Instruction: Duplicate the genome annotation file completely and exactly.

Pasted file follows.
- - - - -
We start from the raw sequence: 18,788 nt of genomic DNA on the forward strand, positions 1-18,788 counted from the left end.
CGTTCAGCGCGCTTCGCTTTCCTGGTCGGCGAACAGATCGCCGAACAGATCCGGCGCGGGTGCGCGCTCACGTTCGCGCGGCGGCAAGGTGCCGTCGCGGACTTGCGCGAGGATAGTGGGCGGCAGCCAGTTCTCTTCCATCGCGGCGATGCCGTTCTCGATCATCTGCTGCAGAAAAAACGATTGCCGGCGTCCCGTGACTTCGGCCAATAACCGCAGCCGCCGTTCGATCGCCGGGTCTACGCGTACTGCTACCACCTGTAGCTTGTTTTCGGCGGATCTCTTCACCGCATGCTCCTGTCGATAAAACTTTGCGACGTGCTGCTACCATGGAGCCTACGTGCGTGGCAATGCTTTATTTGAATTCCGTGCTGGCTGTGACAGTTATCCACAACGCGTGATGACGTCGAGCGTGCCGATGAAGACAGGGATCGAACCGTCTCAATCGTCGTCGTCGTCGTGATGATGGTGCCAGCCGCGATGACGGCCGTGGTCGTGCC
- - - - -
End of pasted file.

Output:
We start from the raw sequence: 18,788 nt of genomic DNA on the forward strand, positions 1-18,788 counted from the left end.
CGTTCAGCGCGCTTCGCTTTCCTGGTCGGCGAACAGATCGCCGAACAGATCCGGCGCGGGTGCGCGCTCACGTTCGCGCGGCGGCAAGGTGCCGTCGCGGACTTGCGCGAGGATAGTGGGCGGCAGCCAGTTCTCTTCCATCGCGGCGATGCCGTTCTCGATCATCTGCTGCAGAAAAAACGATTGCCGGCGTCCCGTGACTTCGGCCAATAACCGCAGCCGCCGTTCGATCGCCGGGTCTACGCGTACTGCTACCACCTGTAGCTTGTTTTCGGCGGATCTCTTCACCGCATGCTCCTGTCGATAAAACTTTGCGACGTGCTGCTACCATGGAGCCTACGTGCGTGGCAATGCTTTATTTGAATTCCGTGCTGGCTGTGACAGTTATCCACAACGCGTGATGACGTCGAGCGTGCCGATGAAGACAGGGATCGAACCGTCTCAATCGTCGTCGTCGTCGTGATGATGGTGCCAGCCGCGATGACGGCCGTGGTCGTGCC